US Marines have come under heavy fire in Marjah
Taliban militants are increasingly using civilians as "human shields" as they battle against a joint Afghan-Nato offensive, an Afghan general has said.
Gen Mohiudin Ghori said his soldiers had seen Taliban fighters placing women and children on the roofs of buildings and firing from behind them.
The joint offensive in southern Helmand province has entered its fifth day.
US Marines fighting to take the Taliban haven of Marjah have had to call in air support as they come under heavy fire.
They have faced sustained machine-gun fire from fighters hiding in bunkers and in buildings including homes and mosques.
Gen Ghori, the senior commander for Afghan troops in the area, accused the Taliban of taking civilians hostage in Marjah and putting them in the line of fire.
"Especially in the south of Marjah, the enemy is fighting from compounds where soldiers can very clearly see women or children on the roof or in a second-floor or third-floor window," he is quoted by Associated Press as saying.
"They are trying to get us to fire on them and kill the civilians."
As a result, his forces were having to make the choice either not to return fire, he said, or to advance much more slowly in order to distinguish militants from civilians.
Nato has stressed that the safety of civilians in the areas targeted in the joint Nato and Afghan Operation Moshtarak is its highest priority.
Journalist Jawad Dawari, based in Lashkar Gah, told BBC Pashto that Taliban fighters remained in many residential areas of Marjah and were defending their positions with heavy weapons.
"It is difficult for the Afghan army and Nato to storm Taliban-held areas because to do so may inflict heavy civilian casualties and there are still a lot of civilians in Marjah.
"Whenever they launch an attack, the Taliban take refuge in civilians' homes."
He had spoken to many local people in Marjah, he said, and they had all said the Nato offensive had made little progress since the first day.
An Afghan military official had told reporters that the backbone of the resistance came from foreign fighters - Pakistani and Arab - and that it was feared they might resort to suicide attacks, he added.
By Frank Gardner, BBC News, Kandahar
There's a lot of fighting going on in the Marjah area - the estimation of the number of insurgents there varies between 100 and 300. They are not all hardcore Taliban by any means. The US commander there, Brig Gen Larry Nicholson, said he thought about 80% were probably less committed local fighters hired to do this, as opposed to being hardcore, ideological jihadists.
The operation has taken a long time for a number of reasons - it's a big area, 200sq km, and they are having to cope with an unexpectedly large number of these IEDs. A lot of locals are telling the soldiers where the devices are but other IEDs are having to be defused very slowly.
The most senior US general in the south, Brig Gen Ben Hodges, gave the BBC a more upbeat assessment of Marjah, saying locals were coming out to give information on insurgents now that they were confident the forces involved in Operation Moshtarak were not leaving.
He said Afghan units would be staying for at least 30 days and the Marine battalions "for several months".
Speaking to the BBC after visiting Marjah, the commander of British forces in southern Afghanistan, Maj Gen Nick Carter, said the situation was dangerous, but that progress was being made.
He told the BBC's Frank Gardner it could take up to 30 days to clear the insurgents out, depending on when they lost the will to fight.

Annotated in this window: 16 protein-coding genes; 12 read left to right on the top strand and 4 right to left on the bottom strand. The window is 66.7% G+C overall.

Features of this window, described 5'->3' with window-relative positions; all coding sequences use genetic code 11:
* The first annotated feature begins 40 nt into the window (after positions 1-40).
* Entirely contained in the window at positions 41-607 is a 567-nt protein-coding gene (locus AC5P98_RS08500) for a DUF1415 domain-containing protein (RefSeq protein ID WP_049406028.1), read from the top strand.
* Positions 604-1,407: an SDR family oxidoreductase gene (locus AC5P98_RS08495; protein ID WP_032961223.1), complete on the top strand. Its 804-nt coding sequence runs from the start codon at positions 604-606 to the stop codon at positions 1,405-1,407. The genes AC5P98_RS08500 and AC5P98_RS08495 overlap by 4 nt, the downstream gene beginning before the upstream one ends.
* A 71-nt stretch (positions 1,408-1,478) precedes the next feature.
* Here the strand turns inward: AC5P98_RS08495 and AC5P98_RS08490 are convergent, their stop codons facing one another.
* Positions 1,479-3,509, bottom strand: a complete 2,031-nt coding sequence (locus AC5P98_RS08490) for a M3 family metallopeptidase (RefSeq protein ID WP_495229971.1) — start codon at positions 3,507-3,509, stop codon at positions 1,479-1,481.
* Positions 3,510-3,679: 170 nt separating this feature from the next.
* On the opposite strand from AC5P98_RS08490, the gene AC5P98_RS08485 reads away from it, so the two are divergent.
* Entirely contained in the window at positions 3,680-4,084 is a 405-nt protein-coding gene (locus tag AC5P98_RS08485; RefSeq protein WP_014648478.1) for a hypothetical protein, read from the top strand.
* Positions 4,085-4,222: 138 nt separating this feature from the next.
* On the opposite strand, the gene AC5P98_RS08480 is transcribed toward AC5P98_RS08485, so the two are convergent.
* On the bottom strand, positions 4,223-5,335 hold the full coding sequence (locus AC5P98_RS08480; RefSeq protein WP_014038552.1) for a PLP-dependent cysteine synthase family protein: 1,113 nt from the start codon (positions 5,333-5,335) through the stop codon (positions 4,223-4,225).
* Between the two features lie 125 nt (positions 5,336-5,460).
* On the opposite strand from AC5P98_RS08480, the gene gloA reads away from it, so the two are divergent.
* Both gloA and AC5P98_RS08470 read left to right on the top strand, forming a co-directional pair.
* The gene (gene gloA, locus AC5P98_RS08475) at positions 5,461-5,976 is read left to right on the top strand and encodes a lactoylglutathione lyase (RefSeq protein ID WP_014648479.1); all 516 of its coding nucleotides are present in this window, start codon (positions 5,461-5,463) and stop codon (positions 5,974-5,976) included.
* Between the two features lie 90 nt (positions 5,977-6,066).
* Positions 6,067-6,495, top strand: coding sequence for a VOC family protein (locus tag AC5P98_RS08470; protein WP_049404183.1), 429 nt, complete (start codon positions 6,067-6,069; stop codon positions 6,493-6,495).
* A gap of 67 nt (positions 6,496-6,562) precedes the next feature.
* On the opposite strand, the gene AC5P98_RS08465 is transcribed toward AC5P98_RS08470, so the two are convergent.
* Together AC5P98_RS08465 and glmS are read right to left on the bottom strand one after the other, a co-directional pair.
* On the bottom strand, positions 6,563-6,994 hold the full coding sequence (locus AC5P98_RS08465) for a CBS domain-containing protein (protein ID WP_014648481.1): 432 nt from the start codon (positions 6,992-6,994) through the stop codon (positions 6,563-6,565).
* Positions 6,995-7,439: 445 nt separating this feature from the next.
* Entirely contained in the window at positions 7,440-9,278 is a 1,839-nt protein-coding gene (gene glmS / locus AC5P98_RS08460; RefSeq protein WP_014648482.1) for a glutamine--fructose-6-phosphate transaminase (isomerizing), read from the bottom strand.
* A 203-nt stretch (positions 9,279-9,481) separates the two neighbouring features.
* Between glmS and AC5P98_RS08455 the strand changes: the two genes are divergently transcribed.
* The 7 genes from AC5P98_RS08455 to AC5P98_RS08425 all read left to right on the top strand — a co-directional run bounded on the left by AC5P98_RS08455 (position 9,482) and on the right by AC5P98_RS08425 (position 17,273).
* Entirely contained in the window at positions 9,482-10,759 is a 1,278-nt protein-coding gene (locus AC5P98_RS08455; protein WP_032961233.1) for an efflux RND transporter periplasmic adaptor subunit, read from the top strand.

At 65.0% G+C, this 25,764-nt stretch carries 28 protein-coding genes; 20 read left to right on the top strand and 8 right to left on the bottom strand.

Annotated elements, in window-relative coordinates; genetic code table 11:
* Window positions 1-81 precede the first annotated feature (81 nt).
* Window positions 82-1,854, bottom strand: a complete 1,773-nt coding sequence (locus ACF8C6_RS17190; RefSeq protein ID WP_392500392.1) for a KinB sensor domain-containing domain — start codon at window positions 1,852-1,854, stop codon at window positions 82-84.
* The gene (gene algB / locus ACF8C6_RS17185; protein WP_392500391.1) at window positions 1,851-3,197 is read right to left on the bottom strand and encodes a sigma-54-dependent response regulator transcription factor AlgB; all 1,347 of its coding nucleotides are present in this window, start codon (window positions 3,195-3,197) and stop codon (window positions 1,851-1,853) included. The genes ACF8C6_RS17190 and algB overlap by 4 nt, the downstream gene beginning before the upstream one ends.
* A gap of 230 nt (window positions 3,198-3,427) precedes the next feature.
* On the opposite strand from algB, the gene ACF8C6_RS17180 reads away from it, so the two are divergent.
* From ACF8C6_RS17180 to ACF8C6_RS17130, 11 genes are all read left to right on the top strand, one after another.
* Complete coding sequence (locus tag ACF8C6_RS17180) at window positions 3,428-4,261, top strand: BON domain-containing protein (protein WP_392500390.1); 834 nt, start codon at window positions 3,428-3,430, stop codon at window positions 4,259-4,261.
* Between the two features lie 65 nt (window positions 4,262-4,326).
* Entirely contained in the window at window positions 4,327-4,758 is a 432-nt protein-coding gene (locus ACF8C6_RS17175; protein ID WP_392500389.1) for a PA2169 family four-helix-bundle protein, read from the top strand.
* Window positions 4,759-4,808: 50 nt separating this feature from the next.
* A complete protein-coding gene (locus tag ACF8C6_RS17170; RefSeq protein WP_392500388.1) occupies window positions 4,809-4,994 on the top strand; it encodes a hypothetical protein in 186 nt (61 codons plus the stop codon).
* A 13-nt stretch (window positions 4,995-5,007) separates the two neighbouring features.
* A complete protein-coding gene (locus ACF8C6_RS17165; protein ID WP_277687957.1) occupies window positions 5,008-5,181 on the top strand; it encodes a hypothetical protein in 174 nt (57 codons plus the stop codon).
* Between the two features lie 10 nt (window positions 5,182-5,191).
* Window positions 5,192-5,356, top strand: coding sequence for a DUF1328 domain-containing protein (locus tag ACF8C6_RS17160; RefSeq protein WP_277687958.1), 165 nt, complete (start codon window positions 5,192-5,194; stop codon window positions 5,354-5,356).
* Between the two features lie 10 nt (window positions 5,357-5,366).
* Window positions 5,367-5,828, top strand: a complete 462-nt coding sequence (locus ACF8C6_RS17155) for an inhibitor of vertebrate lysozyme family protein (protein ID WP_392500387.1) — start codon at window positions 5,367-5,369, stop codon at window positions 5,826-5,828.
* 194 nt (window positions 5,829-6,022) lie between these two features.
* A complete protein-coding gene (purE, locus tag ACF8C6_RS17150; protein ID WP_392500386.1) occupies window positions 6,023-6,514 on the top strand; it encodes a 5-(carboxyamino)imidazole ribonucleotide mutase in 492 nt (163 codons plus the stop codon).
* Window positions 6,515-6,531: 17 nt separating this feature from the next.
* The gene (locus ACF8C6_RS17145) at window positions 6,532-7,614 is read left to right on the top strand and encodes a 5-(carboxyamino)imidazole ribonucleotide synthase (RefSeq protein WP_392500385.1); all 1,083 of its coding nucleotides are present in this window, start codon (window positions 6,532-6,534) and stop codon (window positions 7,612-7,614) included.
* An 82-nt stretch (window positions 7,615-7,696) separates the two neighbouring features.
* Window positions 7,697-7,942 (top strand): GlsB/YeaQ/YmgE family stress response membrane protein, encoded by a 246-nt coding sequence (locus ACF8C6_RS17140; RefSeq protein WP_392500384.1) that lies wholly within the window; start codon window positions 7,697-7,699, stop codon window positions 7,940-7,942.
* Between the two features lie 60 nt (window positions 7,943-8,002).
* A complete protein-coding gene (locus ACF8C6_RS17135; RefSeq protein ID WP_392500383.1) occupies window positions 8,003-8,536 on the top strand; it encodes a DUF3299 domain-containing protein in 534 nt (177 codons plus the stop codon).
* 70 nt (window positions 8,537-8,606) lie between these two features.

Troops taking part in the offensive have been having to deal with large numbers of improvised bombs.
American forces have found a so-called "daisy chain" - a long bomb rigged up from mortar bombs, rocket-propelled grenades and a motorbike, our correspondent says.
Nato has said that safeguarding civilians is its top priority
And British engineers have deployed a device called a "python" - a length of explosives designed to set off mines and clear a safe path through them, he says.
Afghan army chief of staff Besmillah Khan told the AFP news agency the threat from improvised bombs meant gains were coming "slowly".
Meanwhile, to the north, British forces have discovered an insurgent cache of stolen Afghan army and police uniforms.
The find suggests the Taliban could have been planning attacks disguised as Afghan security personnel, our correspondent says.
Nato says discussions with the local population on how to bring lasting security to the area are continuing, our correspondent adds.
Gen Hodges said several hundred police had been trained and would go into central Helmand once the situation was deemed appropriate.
British and Afghan troops are reported to be advancing more swiftly in the nearby district of Nad Ali than are their US and Afghan counterparts in Marjah.
Missiles 'on target'
Gen Carter confirmed on Tuesday a missile that struck a house outside Marjah on Sunday killing 12 people, including six children, had hit its intended target.
Afghan troops raise the national flag at a bazaar in Marjah
Gen Carter said the rocket had not malfunctioned and the US system responsible for firing it was back in use. Officials say three Taliban, as well as civilians, were in the house but the Nato soldiers did not know the civilians were there.
Initial Nato reports said the missile had landed about 300m (984ft) off its intended target. Gen Carter blamed these "conflicting" reports on "the fog of war".
Speaking on Tuesday, Dawud Ahmadi - a spokesman for Helmand Governor Gulab Mangal - said that 1,240 families had been displaced and evacuated from Marjah - and all had received aid in the provincial capital, Lashkar Gah.
Operation Moshtarak, meaning "together" in the Dari language, is the biggest coalition attack since the Taliban fell in 2001.
Allied officials have reported only two coalition deaths so far - one American and one Briton killed on Saturday.